By John Gruber
Plan your novel, finish your dissertation, launch a product. You need Tinderbox.
Here’s how I recommend installing major new OS releases for typical users. (Atypical users would include anyone who ran developer seeds of the OS.)
If you don’t back up daily — or at least very regularly — you’re foolish. If you don’t back up before upgrading your OS, you’re really foolish. I use SuperDuper’s “Smart Update” feature to clone my boot volume every night — the “smart” aspect is that it only changes the files that have changed since the previous backup. Before I install an upgrade, I quit every running app and run a fresh backup to create a snapshot of my boot volume. That way, if anything goes wrong, I can revert to exactly the state the system was in before installing the upgrade.
Next, boot from your external backup volume to make sure that it works. What you want to see is something that looks exactly like booting from your regular internal hard drive. Since I’ve been using SuperDuper, this has always been the case — I have never failed to successfully boot from my backup drive. Better safe than sorry, though, so I never skip this step.
Next, shut down the computer, and unplug the external backup volume. The odds of an OS installation corrupting a plugged-in FireWire volume are very small. The odds of an OS installation corrupting a FireWire volume that is not plugged in are zero.
Then boot from the installer DVD, follow the on-screen instructions, and perform a default upgrade. The default upgrade is the best choice for most users almost all the time. The reason Apple makes it the default and most obvious way to upgrade is that it’s the most convenient, and most tested upgrade path.
[Update 28 Aug 2009: Starting with Snow Leopard, instead of booting from the DVD directly, you should instead pop in the installer DVD and launch the “Install Mac OS X” app on the disc. This will reboot your machine from the DVD, yes, but first it will download any necessary software updates that have come out since the disc was pressed. It’s a subtle but very nice improvement to the installer.]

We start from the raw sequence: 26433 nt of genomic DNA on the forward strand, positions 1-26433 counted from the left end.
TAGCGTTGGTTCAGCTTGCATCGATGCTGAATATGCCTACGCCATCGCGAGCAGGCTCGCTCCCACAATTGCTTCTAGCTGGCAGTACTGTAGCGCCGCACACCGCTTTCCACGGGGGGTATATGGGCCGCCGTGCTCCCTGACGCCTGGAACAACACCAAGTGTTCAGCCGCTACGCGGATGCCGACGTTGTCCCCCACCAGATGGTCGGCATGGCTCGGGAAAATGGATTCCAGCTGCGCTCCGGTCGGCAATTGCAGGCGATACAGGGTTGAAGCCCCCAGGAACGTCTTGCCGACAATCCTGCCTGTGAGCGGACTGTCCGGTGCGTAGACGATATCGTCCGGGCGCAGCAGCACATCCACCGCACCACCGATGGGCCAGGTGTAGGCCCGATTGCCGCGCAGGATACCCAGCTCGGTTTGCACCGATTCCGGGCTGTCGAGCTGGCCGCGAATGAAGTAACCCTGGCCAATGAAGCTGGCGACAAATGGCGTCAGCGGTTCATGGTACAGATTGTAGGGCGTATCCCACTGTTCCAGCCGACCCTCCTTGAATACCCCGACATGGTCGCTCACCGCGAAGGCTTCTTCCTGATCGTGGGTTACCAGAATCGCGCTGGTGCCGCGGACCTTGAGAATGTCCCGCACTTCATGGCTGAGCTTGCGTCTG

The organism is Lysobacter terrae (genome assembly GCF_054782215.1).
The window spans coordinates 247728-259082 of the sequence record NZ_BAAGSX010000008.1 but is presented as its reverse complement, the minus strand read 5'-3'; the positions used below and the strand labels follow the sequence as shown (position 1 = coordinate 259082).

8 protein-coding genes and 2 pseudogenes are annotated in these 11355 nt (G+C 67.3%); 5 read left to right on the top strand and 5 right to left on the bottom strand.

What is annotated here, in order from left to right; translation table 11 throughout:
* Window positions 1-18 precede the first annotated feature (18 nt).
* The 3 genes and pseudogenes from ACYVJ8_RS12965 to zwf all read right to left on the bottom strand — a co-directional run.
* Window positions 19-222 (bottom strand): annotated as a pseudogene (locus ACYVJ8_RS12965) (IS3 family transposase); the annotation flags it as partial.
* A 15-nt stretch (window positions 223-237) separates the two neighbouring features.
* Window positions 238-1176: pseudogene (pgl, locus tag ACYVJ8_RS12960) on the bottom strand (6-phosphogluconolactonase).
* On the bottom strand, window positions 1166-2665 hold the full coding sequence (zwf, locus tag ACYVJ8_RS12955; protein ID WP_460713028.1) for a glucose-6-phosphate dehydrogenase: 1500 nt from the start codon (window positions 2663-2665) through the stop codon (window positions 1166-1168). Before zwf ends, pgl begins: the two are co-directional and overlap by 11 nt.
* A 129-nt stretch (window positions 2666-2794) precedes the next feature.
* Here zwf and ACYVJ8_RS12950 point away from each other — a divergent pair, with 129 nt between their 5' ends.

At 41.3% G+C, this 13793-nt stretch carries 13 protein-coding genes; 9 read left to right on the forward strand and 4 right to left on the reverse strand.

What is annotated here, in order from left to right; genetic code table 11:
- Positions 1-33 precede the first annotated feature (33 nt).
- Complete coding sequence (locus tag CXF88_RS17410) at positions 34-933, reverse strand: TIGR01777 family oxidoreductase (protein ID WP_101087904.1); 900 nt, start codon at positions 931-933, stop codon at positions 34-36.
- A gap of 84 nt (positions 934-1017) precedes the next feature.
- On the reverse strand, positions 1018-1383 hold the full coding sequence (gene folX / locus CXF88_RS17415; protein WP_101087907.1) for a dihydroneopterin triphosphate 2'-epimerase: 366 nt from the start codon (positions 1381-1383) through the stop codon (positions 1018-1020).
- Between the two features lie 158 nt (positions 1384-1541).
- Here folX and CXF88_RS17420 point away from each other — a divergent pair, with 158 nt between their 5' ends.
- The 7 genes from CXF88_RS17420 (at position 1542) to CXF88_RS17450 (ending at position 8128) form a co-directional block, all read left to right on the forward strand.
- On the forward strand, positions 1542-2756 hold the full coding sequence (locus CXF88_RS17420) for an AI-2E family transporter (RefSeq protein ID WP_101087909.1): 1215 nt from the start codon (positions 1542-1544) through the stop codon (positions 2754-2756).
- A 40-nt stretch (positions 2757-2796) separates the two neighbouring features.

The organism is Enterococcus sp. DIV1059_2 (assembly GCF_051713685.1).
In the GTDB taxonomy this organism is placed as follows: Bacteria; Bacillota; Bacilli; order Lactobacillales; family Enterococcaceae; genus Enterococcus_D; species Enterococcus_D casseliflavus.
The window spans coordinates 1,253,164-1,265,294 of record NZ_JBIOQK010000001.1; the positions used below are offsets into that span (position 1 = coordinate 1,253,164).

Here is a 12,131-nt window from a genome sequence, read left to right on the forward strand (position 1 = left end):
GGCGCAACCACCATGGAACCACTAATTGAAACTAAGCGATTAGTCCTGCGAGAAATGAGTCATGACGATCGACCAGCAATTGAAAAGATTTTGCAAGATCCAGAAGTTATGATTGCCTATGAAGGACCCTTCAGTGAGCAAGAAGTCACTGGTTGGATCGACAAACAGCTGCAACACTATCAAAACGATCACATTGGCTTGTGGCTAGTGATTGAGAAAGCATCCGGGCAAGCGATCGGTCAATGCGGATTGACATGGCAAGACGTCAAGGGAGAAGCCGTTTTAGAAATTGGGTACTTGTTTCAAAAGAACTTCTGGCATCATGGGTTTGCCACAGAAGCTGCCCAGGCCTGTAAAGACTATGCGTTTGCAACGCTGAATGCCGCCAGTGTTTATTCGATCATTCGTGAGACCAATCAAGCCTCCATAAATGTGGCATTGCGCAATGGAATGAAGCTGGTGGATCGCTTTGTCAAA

Arguments that there is something mysteriously dangerous or deficient about the default upgrade procedure — and that you should do a clean install instead, followed by tedious hours manually migrating software and data and preferences from your old installation — are voodoo. Apple’s installer engineers spend a ton of time making the default upgrade procedure as convenient as possible.
If you’re not a typical user; like, say, if you’ve been running pre-release developer seeds of Leopard, or if you’ve diddled with your 10.4 system software in unholy ways and really would like a factory-fresh start with 10.5, then I recommend the Archive and Install option. (That’s what I do, when upgrading from previous developer seeds.)
So, in short:
If anything goes wrong in step 4, you have nothing to worry about, because you know that you have a complete, bootable backup.
Most people, of course, skip directly to step 4. And the odds are it’ll work out just fine for them. I say, why take a chance?